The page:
Skivers versus strivers: The roots of the welfare state

Lloyd George and Winston Churchill, 1915 Lloyd George and Winston Churchill, 1915

Related Stories

The social reforms of the 1906 Liberal government, regarded as the foundation of the modern welfare state, were introduced by the party as a way to gain votes.

The then chancellor of the exchequer, David Lloyd George, hoped to see an end to poverty and a break from the stigma and inhumanity of the Poor Law.

The Liberal reforms tackled a range of pressing social issues from poor education, housing, health and transport, aiming to help the poorest and most vulnerable in society.

Start Quote

Taffy was a Welshman, taffy was a thief”

End Quote Workers' chant in response to introduction of national insurance

During his People's Budget speech in 1909, Lloyd George said: "This is a war budget. It is for raising money to wage implacable warfare against poverty and squalidness.

"I cannot help hoping and believing that before this generation has passed away, we shall have advanced a great step towards that good time, when poverty, and the wretchedness and human degradation which always follows in its camp, will be as remote to the people of this country as the wolves which once infested its forests."

Critics were opposed to the government interfering in people's lives and disagreed with the costs of the reforms. Some workers chanted "Taffy was a Welshman, taffy was a thief" in response to Lloyd George's introduction of national insurance payments.

While these measures were limited, they marked a move from laissez-faire politics towards the state having a more active role in the lives of individuals.

So why, when it was previously seen as a popular vote-winner, is welfare now seen as such a divisive issue? The skivers versus strivers rhetoric of today echoes Victorian attitudes of the 'deserving and undeserving' poor, which Lloyd George sought to overcome.

The roots of reform

The Liberal Party introduced the welfare reforms, despite them not being a key election message during the 1906 election campaign.

The Labour Party, re-named in 1906, had growing support and posed a direct threat to the Liberals. Labour won 42 seats in the election of 1910, forcing the Liberals, who had lost their majority, to work with them. Welfare reforms helped attract the working vote and distinguish the Liberal Party from the Labour and Socialist parties.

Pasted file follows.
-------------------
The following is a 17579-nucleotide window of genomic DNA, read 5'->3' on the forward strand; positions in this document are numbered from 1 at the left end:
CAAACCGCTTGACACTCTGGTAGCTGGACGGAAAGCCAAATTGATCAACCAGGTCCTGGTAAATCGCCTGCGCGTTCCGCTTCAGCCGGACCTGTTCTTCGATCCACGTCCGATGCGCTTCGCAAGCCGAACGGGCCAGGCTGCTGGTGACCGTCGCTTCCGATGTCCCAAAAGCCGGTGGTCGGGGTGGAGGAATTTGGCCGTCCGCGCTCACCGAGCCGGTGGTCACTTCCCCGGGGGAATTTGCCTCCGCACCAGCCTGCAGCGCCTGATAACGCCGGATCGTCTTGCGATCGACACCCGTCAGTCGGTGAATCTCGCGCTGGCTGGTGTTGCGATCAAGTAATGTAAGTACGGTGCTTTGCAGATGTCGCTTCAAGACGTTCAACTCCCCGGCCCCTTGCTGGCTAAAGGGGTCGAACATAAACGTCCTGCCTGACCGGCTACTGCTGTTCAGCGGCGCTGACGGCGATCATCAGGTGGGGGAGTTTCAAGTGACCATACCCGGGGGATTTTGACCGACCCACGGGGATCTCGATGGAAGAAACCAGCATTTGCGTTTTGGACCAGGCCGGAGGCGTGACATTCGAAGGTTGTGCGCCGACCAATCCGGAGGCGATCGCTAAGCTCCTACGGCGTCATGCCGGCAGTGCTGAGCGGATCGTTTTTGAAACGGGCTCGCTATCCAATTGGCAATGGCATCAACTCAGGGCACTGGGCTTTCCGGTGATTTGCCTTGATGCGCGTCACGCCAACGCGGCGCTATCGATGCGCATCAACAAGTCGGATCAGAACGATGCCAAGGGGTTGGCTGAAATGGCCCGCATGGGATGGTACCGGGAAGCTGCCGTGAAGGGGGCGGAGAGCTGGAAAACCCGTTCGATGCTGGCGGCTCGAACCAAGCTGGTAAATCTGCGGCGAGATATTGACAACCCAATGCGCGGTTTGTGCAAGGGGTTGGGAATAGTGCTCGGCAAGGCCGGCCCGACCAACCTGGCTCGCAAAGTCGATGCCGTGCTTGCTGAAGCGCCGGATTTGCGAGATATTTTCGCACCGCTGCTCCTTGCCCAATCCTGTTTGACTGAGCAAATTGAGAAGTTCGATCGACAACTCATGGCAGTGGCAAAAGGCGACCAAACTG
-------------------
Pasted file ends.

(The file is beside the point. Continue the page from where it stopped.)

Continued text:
• Free school meals introduced in 1906, made compulsory in 1914
  • Increased free scholarships in secondary schools in 1907, with fees paid by local authorities
  • Children and Young Persons Act (1908) introduced regulations against child cruelty and neglect
  • Old Age Pensions Act (1908) introduced pensions for over 70s
  • Labour exchanges set up in 1909
  • National Health Insurance Act (1911) gave access to medical treatment, sick pay and unemployment benefits

Welfare reforms also made steps towards deterring militant trade unionism, following the growth of unions and strikes from 1910-12.

The exposure of a sick and unfit army during the Boer Wars had revealed the inefficiency of the country. When war was declared in 1899, two thirds of volunteers were deemed to be in poor health.

The investigations of Seebohm Rowntree (published 1901) and Charles Booth (reports published from 1889-1903) provided a clearer understanding of poverty and the shortcomings of the existing poor relief system.

Winston Churchill described how Rowntree's accounts of living conditions in York "made his hair stand on end".

These reports challenged the view of poverty as the result of moral weakness or idleness, instead arguing that old age and illness were the main causes of poverty.

However, welfare reform was not a universally popular solution. As a classical Liberal, Harold Cox, MP for Preston 1906-09, opposed the measures as infringements on the free market and considered them to be "eroding freedom". His book Socialism in the House of Commons (1907) warned against the undermining of individual responsibility.

FW Hirst, the Liberal journalist and editor of The Economist, also opposed the reforms and the welfare state in general.

Some workers objected to paying 4d per week to the national insurance contributions, to the extent that a rally was organised by domestic servants at the Albert Hall on 29 November 1911.

Lloyd George responded to this criticism with the phrase "Nine pence for four pence" to indicate that workers' contributions were being topped up by employers and the government.

Whilst the Liberal legislation constituted one of the most ambitious social reform programmes, setting a foundation for the modern welfare state, it still only made limited advances on tackling the problem of poverty.

Unemployment benefits were only paid to selected trades and not extended to employees' families, pensions were inadequate and free school meals were not compulsory.

Although limited, the improvements in provisions for the sick, the elderly and children brought about by the reforms did result in a reduction in poverty.

By 1914, the total number of paupers had dropped to 748,019, compared to 916,377 in 1910.

More on This Story

Related Stories

The BBC is not responsible for the content of external Internet sites


BBC iPlayer
  • Dr Lucy Worsley18th Century Season

    What have the Georgians ever done for us?

World War One

Things To Do


More History Activities >

BBC © 2014 The BBC is not responsible for the content of external sites. Read more.

This page is best viewed in an up-to-date web browser with style sheets (CSS) enabled. While you will be able to view the content of this page in your current browser, you will not be able to get the full visual experience. Please consider upgrading your browser software or enabling style sheets (CSS) if you are able to do so.